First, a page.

The decision to take on a new property whether it be offices, retail space or industrial is a big one for any business. But in recent times this has only increased due to the continued economic conditions.  Most daunting of all the issues to consider is the commitment to pay rent for a set period of time. 

Historically commercial rents have always been based upon quarterly payments in advance in March, June, September and December.  However with reports from the Centre of Retail Research that by 2018 nearly 20% of all shops will be vacant and with active support from the British Retail Consortium the opportunity to persuade landlords to accept monthly payments seems to be increasing.

So what are the points to consider whether you are taking on a new premises or are already in occupation one but are required to pay rent quarterly?

1.    If you don’t ask you’ll never know…

Chances are you are not in the position of Mike Ashley and Republic, and it may sound obvious, but many tenants are often reluctant to broach the subject with landlords whether it be for fear of appearing weak or cash strapped or just because there are no other tenants in the area paying monthly.  Give it a go! A landlord may be happy to see that you on top of your business.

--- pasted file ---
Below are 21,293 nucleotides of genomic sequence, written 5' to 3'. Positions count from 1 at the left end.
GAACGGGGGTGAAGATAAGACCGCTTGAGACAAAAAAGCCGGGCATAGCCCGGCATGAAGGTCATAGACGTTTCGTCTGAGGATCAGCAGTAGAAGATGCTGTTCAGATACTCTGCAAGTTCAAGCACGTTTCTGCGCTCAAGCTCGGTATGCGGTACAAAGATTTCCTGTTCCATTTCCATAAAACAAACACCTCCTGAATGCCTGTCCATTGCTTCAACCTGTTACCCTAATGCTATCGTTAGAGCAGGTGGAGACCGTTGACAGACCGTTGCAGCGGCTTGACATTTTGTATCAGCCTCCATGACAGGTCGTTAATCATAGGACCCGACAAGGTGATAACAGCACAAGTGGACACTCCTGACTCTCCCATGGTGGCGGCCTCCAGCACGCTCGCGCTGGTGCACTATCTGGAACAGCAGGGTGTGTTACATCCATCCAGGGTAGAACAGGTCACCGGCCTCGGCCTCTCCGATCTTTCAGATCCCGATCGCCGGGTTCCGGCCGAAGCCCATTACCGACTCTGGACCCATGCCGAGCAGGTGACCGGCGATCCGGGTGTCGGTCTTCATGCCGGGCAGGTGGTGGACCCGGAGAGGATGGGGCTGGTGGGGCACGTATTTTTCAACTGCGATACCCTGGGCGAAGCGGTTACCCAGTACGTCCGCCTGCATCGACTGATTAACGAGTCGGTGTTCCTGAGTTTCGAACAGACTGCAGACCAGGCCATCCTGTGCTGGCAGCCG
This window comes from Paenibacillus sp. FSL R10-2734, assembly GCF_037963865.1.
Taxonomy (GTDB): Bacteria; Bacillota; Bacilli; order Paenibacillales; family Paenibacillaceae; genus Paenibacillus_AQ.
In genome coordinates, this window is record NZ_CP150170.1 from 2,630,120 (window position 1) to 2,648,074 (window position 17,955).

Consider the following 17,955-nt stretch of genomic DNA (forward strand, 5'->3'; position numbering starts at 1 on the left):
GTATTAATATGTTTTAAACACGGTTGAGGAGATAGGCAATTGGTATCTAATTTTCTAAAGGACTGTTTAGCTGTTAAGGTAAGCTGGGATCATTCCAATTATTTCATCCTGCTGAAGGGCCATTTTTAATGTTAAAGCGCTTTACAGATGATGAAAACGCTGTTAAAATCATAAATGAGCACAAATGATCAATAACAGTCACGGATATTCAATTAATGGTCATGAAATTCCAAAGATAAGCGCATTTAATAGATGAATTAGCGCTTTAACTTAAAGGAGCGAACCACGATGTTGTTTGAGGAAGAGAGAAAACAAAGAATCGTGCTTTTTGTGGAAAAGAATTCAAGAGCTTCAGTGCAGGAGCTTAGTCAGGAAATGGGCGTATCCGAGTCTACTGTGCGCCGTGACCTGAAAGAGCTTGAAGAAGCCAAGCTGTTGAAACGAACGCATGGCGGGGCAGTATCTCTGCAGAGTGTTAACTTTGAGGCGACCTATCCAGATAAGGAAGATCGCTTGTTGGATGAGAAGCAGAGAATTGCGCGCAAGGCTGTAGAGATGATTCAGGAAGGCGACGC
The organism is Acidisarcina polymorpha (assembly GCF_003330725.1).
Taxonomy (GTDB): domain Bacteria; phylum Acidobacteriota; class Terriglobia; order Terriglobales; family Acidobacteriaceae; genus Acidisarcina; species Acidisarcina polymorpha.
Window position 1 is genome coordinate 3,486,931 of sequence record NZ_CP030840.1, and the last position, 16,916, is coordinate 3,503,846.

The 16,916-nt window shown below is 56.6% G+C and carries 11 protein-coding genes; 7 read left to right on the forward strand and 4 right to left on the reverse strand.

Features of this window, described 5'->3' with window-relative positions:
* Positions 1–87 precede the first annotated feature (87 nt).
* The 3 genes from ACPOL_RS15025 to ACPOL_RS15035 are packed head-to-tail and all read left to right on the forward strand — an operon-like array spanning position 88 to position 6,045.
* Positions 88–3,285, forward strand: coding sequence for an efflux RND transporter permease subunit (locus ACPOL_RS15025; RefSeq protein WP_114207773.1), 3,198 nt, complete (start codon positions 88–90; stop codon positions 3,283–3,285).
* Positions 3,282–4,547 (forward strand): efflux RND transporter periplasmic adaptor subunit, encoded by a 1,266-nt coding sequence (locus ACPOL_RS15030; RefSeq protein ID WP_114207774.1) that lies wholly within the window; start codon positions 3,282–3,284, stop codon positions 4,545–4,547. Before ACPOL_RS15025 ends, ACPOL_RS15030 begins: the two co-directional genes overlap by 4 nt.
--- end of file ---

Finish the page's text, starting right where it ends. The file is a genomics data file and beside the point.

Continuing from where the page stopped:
2.    Don’t expect it all…

Remember that when negotiating terms there may have to be some give and take.  If your future landlord is willing to consider a monthly rental payment arrangement it may want something in return and this is likely to come in the form of higher total annual rent to cover the increased administrative costs of the landlord.  If you are unsure of your bargaining power consider instructing a surveyor with experience in this area to do it for you.

3.    If you find yourselves in a tricky situation…

Most landlords would prefer to have a tenant paying monthly rents than none at all.  Recent Court decisions make it clear that administrators of insolvent companies will not be responsible for payments of rent that fall due prior to the date of administration despite continued use of a property.  This leaves landlords out of pocket and administrators with up to 3 month rent free.  As such landlords are more likely than ever to be willing to consider and alternative arrangement if it will benefit them!

4.    Got a break right…?

If you are fortunate enough to have a break clause in your lease but are not keen to exercise it, you could consider using it as a negotiation tactic.  A paying tenant, however frequent the payment, is better than no tenant at all.  A landlord may well be willing to change the payment terms under the lease if the break clause is removed.

5.    Remember it could be personal…

Whatever the circumstances your landlord may only be willing to give you a personal right to pay monthly.  This is often referred to as a rent concession and will be documented by way of a side letter or agreement.  Therefore, in the event you wish to dispose of your lease in the future either by assignment or underletting, this right will fall away meaning that rent payments will revert to the original quarterly requirement.

6.    But don’t take it personally…

Remember that, unfortunately, even the best of landlords may be unable to accept monthly payments because of its own obligations to either a superior landlord or to a mortgagee.

Useful link: Appear Here

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